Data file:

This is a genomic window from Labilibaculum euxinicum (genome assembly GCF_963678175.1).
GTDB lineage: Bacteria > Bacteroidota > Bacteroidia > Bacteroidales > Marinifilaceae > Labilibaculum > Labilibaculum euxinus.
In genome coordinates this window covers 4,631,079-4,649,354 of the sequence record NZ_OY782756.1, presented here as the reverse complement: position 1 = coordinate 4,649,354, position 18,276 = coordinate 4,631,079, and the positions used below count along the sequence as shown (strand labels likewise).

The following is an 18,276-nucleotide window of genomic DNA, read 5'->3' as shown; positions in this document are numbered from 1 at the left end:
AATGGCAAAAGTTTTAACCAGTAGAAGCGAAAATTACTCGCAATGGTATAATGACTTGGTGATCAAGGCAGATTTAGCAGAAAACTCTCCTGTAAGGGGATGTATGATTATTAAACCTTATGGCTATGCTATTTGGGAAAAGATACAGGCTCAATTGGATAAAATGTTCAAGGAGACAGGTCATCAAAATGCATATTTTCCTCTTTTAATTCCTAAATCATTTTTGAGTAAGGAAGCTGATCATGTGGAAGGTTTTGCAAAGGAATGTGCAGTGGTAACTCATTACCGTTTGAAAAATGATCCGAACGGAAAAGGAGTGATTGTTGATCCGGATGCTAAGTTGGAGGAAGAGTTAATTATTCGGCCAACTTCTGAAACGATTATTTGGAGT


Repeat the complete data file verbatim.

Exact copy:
This is a genomic window from Labilibaculum euxinicum (genome assembly GCF_963678175.1).
GTDB lineage: Bacteria > Bacteroidota > Bacteroidia > Bacteroidales > Marinifilaceae > Labilibaculum > Labilibaculum euxinus.
In genome coordinates this window covers 4,631,079-4,649,354 of the sequence record NZ_OY782756.1, presented here as the reverse complement: position 1 = coordinate 4,649,354, position 18,276 = coordinate 4,631,079, and the positions used below count along the sequence as shown (strand labels likewise).

The following is an 18,276-nucleotide window of genomic DNA, read 5'->3' as shown; positions in this document are numbered from 1 at the left end:
AATGGCAAAAGTTTTAACCAGTAGAAGCGAAAATTACTCGCAATGGTATAATGACTTGGTGATCAAGGCAGATTTAGCAGAAAACTCTCCTGTAAGGGGATGTATGATTATTAAACCTTATGGCTATGCTATTTGGGAAAAGATACAGGCTCAATTGGATAAAATGTTCAAGGAGACAGGTCATCAAAATGCATATTTTCCTCTTTTAATTCCTAAATCATTTTTGAGTAAGGAAGCTGATCATGTGGAAGGTTTTGCAAAGGAATGTGCAGTGGTAACTCATTACCGTTTGAAAAATGATCCGAACGGAAAAGGAGTGATTGTTGATCCGGATGCTAAGTTGGAGGAAGAGTTAATTATTCGGCCAACTTCTGAAACGATTATTTGGAGT